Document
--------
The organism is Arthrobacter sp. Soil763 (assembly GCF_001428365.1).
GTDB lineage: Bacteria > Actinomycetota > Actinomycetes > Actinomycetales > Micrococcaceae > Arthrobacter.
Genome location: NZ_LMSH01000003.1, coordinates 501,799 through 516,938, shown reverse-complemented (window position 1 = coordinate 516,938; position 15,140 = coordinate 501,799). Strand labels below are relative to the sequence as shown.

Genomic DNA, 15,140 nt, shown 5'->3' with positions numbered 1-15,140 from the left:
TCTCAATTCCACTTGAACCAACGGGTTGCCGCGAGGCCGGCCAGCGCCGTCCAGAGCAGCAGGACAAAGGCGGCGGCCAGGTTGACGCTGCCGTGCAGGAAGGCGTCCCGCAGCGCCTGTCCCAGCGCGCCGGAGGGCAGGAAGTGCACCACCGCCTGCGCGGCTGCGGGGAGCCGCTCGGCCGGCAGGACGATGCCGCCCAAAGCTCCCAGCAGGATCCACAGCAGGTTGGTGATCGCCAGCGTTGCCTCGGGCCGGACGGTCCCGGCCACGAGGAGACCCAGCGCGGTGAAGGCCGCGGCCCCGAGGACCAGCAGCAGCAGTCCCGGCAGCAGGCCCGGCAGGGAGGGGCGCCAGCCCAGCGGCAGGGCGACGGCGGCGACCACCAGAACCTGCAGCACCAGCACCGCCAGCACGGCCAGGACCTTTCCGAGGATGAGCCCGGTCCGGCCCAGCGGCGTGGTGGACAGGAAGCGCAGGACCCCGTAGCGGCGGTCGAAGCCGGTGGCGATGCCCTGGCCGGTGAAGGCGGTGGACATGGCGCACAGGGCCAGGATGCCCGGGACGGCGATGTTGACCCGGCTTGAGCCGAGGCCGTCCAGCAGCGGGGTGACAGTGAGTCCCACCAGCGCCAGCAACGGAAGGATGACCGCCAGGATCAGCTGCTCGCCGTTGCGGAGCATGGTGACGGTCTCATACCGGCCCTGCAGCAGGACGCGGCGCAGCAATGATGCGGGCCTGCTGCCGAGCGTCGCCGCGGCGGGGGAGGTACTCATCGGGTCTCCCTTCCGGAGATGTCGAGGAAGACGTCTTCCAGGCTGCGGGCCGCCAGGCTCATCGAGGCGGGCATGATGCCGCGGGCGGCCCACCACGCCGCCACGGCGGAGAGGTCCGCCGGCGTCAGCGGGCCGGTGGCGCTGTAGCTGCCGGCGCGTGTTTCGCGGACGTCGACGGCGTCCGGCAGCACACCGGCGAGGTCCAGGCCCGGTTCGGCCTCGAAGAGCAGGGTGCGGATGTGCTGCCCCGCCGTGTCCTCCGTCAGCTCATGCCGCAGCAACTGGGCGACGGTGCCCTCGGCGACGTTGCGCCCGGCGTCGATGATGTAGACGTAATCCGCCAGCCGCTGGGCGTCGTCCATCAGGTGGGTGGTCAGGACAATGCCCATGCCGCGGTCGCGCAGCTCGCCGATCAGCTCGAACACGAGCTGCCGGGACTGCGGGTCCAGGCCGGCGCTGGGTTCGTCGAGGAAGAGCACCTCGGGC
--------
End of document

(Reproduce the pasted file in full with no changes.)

The organism is Arthrobacter sp. Soil763 (assembly GCF_001428365.1).
GTDB lineage: Bacteria > Actinomycetota > Actinomycetes > Actinomycetales > Micrococcaceae > Arthrobacter.
Genome location: NZ_LMSH01000003.1, coordinates 501,799 through 516,938, shown reverse-complemented (window position 1 = coordinate 516,938; position 15,140 = coordinate 501,799). Strand labels below are relative to the sequence as shown.

Genomic DNA, 15,140 nt, shown 5'->3' with positions numbered 1-15,140 from the left:
TCTCAATTCCACTTGAACCAACGGGTTGCCGCGAGGCCGGCCAGCGCCGTCCAGAGCAGCAGGACAAAGGCGGCGGCCAGGTTGACGCTGCCGTGCAGGAAGGCGTCCCGCAGCGCCTGTCCCAGCGCGCCGGAGGGCAGGAAGTGCACCACCGCCTGCGCGGCTGCGGGGAGCCGCTCGGCCGGCAGGACGATGCCGCCCAAAGCTCCCAGCAGGATCCACAGCAGGTTGGTGATCGCCAGCGTTGCCTCGGGCCGGACGGTCCCGGCCACGAGGAGACCCAGCGCGGTGAAGGCCGCGGCCCCGAGGACCAGCAGCAGCAGTCCCGGCAGCAGGCCCGGCAGGGAGGGGCGCCAGCCCAGCGGCAGGGCGACGGCGGCGACCACCAGAACCTGCAGCACCAGCACCGCCAGCACGGCCAGGACCTTTCCGAGGATGAGCCCGGTCCGGCCCAGCGGCGTGGTGGACAGGAAGCGCAGGACCCCGTAGCGGCGGTCGAAGCCGGTGGCGATGCCCTGGCCGGTGAAGGCGGTGGACATGGCGCACAGGGCCAGGATGCCCGGGACGGCGATGTTGACCCGGCTTGAGCCGAGGCCGTCCAGCAGCGGGGTGACAGTGAGTCCCACCAGCGCCAGCAACGGAAGGATGACCGCCAGGATCAGCTGCTCGCCGTTGCGGAGCATGGTGACGGTCTCATACCGGCCCTGCAGCAGGACGCGGCGCAGCAATGATGCGGGCCTGCTGCCGAGCGTCGCCGCGGCGGGGGAGGTACTCATCGGGTCTCCCTTCCGGAGATGTCGAGGAAGACGTCTTCCAGGCTGCGGGCCGCCAGGCTCATCGAGGCGGGCATGATGCCGCGGGCGGCCCACCACGCCGCCACGGCGGAGAGGTCCGCCGGCGTCAGCGGGCCGGTGGCGCTGTAGCTGCCGGCGCGTGTTTCGCGGACGTCGACGGCGTCCGGCAGCACACCGGCGAGGTCCAGGCCCGGTTCGGCCTCGAAGAGCAGGGTGCGGATGTGCTGCCCCGCCGTGTCCTCCGTCAGCTCATGCCGCAGCAACTGGGCGACGGTGCCCTCGGCGACGTTGCGCCCGGCGTCGATGATGTAGACGTAATCCGCCAGCCGCTGGGCGTCGTCCATCAGGTGGGTGGTCAGGACAATGCCCATGCCGCGGTCGCGCAGCTCGCCGATCAGCTCGAACACGAGCTGCCGGGACTGCGGGTCCAGGCCGGCGCTGGGTTCGTCGAGGAAGAGCACCTCGGGC